I really appreciated Dan Wooding’s recent article titled “Why are Christian’s angry? Where is the love?” I don’t believe it is a rhetorical question, but one that all believers need to take to heart and truly ask themselves.
|Abdelbaset Al-Megrahi remains alive and well in Libya, despite doctors’ claims that he would have died within weeks after his controversial release in August 2009 (Photo Getty).|
I too have been struggling recently with these questions. As I travel around the world I hear a lot of talk about the need for Christians to walk in unity. But when push comes to shove, do we really live this way? Have we lost sight of the way Jesus lived His life and traded in the commandments He gave us in the Bible for political ideology or religious rhetoric. As I read the word there is only one accuser of the brethren and his name is not Jesus Christ (Revelation 12:10). Maybe it is about time to pull out our “What would Jesus do?” bracelets again.
One of my favorite quotes of all time is “talk is cheap.” I think Jesus understood this principal which is why much of the teaching in Scripture is centered on how Jesus lived and not just what He said. That is likely why he gave a descriptive example of this when he called us to “take up our cross and follow Him.” It was a call to live differently. It was a picture of what James 1:22 is calling us to do. It says “Do not merely listen to the word, and so deceive yourselves. Do what it says.”
|Lisa’s brother Ken|
Like most people I have experienced betrayal, hate and even had my brother murdered in the 1988 terrorist attack over Lockerbie, Scotland. But as I have learned to press on in to the Lord and ask for His love and forgiveness to fill me, I have been amazed at how much more peace and joy I have felt.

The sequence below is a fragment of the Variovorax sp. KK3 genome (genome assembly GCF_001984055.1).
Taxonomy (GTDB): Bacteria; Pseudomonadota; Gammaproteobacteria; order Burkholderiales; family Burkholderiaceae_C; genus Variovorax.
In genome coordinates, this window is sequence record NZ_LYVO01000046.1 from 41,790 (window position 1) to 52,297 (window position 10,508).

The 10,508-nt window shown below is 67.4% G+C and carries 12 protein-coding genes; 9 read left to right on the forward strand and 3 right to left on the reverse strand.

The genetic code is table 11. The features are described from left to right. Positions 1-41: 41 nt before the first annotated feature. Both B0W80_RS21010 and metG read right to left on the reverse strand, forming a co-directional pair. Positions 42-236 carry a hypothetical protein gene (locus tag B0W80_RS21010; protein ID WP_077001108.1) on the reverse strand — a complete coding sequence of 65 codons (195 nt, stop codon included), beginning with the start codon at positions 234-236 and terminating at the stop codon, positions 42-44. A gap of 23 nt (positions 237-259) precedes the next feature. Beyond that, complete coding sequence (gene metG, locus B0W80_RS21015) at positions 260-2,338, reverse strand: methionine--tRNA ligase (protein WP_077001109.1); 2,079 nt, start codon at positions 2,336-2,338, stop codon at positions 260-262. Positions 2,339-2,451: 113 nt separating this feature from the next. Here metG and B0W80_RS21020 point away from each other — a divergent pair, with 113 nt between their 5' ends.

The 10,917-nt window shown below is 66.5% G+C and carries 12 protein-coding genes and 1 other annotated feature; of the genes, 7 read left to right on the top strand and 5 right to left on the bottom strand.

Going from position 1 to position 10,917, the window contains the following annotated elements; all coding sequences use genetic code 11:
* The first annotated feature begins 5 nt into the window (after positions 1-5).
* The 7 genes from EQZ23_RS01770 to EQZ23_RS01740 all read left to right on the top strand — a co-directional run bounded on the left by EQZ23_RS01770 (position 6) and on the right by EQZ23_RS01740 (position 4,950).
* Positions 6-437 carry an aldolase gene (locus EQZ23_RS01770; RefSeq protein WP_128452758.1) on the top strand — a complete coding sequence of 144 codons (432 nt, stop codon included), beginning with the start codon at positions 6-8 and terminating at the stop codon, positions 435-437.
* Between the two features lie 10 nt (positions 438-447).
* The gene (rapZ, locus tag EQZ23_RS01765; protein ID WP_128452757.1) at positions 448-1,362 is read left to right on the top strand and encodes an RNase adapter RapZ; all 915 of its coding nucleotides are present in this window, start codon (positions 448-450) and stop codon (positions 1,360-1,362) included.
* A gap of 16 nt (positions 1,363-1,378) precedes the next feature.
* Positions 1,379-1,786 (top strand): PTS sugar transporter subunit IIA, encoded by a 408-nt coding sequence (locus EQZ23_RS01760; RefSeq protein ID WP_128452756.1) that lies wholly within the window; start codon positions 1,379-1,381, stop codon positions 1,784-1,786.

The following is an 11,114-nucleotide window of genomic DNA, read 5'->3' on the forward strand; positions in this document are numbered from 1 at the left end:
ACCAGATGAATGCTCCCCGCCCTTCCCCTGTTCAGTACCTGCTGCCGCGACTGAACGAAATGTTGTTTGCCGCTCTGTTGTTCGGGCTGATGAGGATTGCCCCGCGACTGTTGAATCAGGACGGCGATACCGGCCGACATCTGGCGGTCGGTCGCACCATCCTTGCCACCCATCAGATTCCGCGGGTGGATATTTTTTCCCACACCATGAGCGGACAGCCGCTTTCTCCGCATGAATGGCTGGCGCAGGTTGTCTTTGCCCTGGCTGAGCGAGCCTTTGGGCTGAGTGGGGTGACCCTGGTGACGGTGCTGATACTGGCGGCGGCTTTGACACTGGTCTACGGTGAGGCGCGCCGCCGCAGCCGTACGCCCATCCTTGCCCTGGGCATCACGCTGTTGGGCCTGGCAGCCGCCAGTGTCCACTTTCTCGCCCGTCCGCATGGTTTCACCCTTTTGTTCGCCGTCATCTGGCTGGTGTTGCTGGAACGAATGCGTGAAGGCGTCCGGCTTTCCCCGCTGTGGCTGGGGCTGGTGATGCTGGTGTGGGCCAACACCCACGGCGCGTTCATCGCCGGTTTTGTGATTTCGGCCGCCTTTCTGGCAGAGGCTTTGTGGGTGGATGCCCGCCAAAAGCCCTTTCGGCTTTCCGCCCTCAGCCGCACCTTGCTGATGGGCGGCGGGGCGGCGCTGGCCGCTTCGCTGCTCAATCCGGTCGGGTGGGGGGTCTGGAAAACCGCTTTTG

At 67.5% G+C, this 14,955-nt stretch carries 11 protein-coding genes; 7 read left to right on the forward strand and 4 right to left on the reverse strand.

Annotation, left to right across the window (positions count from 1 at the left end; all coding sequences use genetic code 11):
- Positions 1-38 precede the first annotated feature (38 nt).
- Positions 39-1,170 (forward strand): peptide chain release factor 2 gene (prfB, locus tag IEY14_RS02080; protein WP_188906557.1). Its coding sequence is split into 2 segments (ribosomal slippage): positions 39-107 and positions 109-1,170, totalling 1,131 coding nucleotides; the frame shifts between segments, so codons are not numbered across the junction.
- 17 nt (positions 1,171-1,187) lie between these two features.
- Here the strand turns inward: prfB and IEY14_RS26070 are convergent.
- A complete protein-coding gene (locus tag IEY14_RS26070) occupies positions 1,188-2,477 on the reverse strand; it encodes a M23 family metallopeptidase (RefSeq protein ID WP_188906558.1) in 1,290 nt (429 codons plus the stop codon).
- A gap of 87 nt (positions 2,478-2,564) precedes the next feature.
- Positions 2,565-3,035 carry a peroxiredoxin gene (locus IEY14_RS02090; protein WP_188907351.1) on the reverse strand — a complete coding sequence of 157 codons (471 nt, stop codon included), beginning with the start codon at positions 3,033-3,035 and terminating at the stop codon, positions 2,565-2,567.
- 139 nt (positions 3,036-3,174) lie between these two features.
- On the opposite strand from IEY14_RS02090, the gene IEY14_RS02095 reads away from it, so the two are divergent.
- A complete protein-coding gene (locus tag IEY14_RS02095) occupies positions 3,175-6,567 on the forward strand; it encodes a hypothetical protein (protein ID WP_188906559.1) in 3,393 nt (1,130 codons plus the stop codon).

Since writing my book titled “Life in Death: A Journey From Terrorism To Triumph,” I have traveled the world sharing my story of forgiveness and reconciliation and I am amazed at how many people who say they are Christians are really uncomfortable with the call to forgive and reconcile.
I did a talk show on a Christian radio show in the US not long ago where I was talking about forgiveness and how I had not only forgiven Abdelbaset Al-Megrahi, the man found responsible for my brother’s death, but also Muammar Gaddafi the leader of Libya. I was shocked as I had self confessing Christians telling me they believed we needed to repay evil for evil, rather than evil for good as Romans 12:21 commands.
|Lisa meeting with Muammar Gaddafi in New York City (Photo: Libya TV)|
Jesus Christ was a revolutionary in how He lived. He was counter-cultural and the approach he took to problems was counter intuitive.
He made love the highest command, with forgiveness a close second. He didn’t just call us to love our brothers and neighbors, but even our enemies. He commanded in Romans 12:9-10 that love must be sincere. We are to hate what is evil, but to honor one another in brotherly love. He called us to imitate Christ and do nothing out of selfish ambition or vain conceit, but in humility consider others better than ourselves. The reason is simple, the way we treat fellow believers and nonbelievers directly effects Christ reputation and how the world sees Him.
I hear the Church calling out for revival. I believe true revival will only come when believers start to really live differently than the world. We are called to be peacemakers and should model what it looks like to resolve conflict in God honoring ways. When we truly become doers of the word, not just hearers, I believe true transformation will come, not just to our homes and churches, but to nations.
We should know how to appropriately use Gods word to teach, rebuke, correct and train in righteousness (2 Timothy 3:16-17), learn to speak the truth in love (Ephesians 4:15 and 4:29) and bless those who persecute us (Romans 12:14). We should be quick to listen and slow to speak, forgiving those who have wronged us, and on the offensive in the spiritual battle that is being waged with the weapon of love.